Artificial intelligence methods for predictive image-based grading of human cancers

Gerardo Fernandez, Abishek Sainath Madduri, Bahram Marami, Marcel Prastawa, Richard Scott, Jack Zeineh, Michael Donovan

Research output: Chapter in Book/Report/Conference proceedingChapterpeer-review

3 Scopus citations


Surgical pathology and the practice of general medicine are often described as having legitimate components of art as well as science. That perception is perhaps less relevant in the current information age with the adoption of genomic medicine, in large part due to the growth in disease-specific causal knowledge. As a surgical pathologist, gestalt and intuition are words you may not use to describe how you arrive at a specific patient's diagnosis, but it is certainly understood that with experience, in particular with a deep immersion in a subspecialty, comes an understanding of histopathology that cannot easily be transmitted or formalized. This is not in any way to delegitimize pathology or relegate it to the unscientific, rather to illustrate a strength of the human brain. For well over 100 years using a microscope, pathologists have been applying this strength to group and separate disease entities into diagnoses and their subtypes. The brain seems to be good at pattern recognition, filtering noise, and dealing with variability, and from a histopathology perspective, this has complemented the medical need quite well for over a century. Although the concept of tumor differentiation and its relationship to clinical outcome dates back to the early days of histopathology until fairly recently, limited treatment options diminished the necessity for more precise and standardized grading. The following chapter explores how the growing fields of computational pathology, machine learning, and deep learning are coming together to address the need for more precise and standardized grading. Starting with tissue preparation and image acquisition, the discussion roughly follows the steps involved in developing an image analysis–based multivariate grading system with attention drawn in each subsection to inherent obstacles, published state-of-the-art techniques, and the authors' own experience with solutions.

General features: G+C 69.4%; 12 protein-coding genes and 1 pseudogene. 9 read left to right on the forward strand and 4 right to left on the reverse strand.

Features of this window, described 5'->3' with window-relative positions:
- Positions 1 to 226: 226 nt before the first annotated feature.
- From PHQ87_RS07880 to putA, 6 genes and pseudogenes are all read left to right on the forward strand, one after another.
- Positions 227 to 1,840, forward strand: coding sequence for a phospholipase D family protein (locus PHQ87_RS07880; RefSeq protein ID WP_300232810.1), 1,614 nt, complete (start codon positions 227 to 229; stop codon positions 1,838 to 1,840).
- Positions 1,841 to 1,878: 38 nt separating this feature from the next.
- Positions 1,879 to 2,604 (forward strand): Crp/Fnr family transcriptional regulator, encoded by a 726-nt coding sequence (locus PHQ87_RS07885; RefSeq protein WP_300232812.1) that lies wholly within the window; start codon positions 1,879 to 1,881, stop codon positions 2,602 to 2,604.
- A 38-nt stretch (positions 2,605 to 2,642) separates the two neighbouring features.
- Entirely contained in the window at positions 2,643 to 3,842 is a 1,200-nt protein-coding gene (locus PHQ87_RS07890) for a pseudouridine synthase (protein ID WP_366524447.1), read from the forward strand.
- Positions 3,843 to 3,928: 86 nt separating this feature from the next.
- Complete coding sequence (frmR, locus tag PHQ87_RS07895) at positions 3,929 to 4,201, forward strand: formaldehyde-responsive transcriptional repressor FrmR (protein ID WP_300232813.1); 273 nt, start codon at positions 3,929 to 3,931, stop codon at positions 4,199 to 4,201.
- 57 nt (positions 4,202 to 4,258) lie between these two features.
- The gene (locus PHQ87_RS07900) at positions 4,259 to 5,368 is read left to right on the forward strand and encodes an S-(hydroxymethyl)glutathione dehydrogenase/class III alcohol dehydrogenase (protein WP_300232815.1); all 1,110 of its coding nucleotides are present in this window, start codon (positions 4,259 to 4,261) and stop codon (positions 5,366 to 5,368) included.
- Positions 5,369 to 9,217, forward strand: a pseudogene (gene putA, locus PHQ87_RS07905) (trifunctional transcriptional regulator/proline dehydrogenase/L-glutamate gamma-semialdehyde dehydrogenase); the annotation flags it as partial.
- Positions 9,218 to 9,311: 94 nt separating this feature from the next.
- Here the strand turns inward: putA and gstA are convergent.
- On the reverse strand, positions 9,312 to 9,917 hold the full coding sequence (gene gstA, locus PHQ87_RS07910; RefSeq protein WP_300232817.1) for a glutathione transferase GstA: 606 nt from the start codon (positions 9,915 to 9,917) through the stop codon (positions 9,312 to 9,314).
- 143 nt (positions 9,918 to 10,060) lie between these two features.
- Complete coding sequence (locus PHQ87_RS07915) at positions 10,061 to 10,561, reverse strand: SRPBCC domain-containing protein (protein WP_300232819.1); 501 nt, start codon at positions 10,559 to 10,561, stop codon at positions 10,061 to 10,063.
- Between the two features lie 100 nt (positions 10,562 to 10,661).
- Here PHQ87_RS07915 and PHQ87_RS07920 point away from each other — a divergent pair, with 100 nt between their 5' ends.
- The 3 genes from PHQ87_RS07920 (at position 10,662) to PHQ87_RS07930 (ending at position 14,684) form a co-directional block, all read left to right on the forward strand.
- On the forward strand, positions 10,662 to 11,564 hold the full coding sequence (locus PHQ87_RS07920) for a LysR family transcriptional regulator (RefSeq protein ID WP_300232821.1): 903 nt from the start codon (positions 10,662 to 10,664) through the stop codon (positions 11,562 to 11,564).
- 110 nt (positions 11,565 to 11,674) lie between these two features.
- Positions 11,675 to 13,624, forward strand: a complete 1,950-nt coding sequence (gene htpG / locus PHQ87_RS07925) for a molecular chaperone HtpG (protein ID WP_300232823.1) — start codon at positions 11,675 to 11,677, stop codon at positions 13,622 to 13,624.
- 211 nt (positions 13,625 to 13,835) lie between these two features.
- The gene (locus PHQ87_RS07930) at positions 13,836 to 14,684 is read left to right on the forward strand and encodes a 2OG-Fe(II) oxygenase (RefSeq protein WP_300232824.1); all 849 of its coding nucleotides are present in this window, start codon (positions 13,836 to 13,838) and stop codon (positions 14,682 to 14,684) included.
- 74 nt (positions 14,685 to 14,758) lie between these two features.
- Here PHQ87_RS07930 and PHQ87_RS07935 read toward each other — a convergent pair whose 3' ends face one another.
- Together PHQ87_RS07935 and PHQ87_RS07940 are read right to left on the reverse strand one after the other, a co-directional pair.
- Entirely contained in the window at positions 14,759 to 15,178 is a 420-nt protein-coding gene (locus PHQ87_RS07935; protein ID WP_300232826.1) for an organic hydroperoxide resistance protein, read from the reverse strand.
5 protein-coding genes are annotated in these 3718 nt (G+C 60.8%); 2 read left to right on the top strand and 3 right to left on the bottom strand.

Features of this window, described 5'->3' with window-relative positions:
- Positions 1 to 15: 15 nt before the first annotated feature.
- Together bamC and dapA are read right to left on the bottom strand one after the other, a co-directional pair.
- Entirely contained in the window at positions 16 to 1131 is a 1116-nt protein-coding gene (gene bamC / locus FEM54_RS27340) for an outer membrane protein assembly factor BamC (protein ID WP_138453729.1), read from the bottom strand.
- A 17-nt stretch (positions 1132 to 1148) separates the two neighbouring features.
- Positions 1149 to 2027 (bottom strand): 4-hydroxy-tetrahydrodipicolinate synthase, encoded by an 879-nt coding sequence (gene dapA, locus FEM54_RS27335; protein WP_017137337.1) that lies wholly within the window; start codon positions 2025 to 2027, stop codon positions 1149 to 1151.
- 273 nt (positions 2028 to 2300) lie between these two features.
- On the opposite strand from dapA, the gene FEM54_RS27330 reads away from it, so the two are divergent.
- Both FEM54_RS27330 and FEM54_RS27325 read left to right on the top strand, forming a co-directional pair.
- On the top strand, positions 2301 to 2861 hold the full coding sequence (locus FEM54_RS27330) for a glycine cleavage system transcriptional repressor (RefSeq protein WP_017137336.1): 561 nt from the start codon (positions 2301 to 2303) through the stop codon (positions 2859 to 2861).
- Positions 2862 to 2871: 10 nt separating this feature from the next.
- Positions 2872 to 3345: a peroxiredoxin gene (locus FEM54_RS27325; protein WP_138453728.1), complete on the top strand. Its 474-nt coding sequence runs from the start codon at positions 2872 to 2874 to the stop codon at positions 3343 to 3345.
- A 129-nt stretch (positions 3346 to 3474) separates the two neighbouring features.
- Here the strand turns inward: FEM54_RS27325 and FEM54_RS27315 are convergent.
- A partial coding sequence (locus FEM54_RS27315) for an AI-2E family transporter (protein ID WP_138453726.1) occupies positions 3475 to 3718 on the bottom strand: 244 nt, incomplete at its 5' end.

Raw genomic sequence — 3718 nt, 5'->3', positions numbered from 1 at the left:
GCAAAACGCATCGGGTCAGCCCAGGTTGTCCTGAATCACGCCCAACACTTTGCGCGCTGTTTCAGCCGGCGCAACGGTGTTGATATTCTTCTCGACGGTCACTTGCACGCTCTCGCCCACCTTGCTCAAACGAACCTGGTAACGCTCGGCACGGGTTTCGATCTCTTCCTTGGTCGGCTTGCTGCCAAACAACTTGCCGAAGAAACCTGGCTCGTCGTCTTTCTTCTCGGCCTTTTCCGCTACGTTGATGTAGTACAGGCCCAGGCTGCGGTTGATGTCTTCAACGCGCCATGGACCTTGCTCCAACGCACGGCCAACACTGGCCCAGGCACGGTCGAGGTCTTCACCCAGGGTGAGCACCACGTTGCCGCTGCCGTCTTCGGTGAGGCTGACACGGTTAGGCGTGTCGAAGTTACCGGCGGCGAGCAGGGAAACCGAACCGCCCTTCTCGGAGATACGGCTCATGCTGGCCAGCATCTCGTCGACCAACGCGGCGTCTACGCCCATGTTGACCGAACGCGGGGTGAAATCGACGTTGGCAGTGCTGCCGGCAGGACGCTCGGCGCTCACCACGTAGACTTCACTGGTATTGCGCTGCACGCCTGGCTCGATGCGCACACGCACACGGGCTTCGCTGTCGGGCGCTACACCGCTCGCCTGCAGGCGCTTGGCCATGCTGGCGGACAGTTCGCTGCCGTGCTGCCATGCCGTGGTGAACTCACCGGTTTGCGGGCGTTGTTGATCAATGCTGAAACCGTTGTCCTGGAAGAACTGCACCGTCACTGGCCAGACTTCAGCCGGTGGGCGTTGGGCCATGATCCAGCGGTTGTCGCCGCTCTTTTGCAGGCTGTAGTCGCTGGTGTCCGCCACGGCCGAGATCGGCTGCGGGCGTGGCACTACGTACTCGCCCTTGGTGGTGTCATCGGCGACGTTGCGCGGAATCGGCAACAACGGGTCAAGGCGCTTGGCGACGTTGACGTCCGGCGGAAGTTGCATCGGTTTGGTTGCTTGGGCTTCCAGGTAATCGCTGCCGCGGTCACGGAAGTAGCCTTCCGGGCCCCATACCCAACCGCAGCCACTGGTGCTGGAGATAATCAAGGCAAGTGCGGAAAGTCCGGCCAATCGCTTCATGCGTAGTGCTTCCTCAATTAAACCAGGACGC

Original languageEnglish
Title of host publicationArtificial Intelligence and Deep Learning in Pathology
Number of pages36
ISBN (Electronic)9780323675383
ISBN (Print)9780323675376
StatePublished - 1 Jan 2020


  • Architectural characterization
  • Automated grade
  • Ground truth
  • Image analysis
  • Image segmentation
  • Imaging features
  • Immunofluorescence
  • Object detection
  • Prognostic modeling
  • Survival analysis


Dive into the research topics of 'Artificial intelligence methods for predictive image-based grading of human cancers'. Together they form a unique fingerprint.

Cite this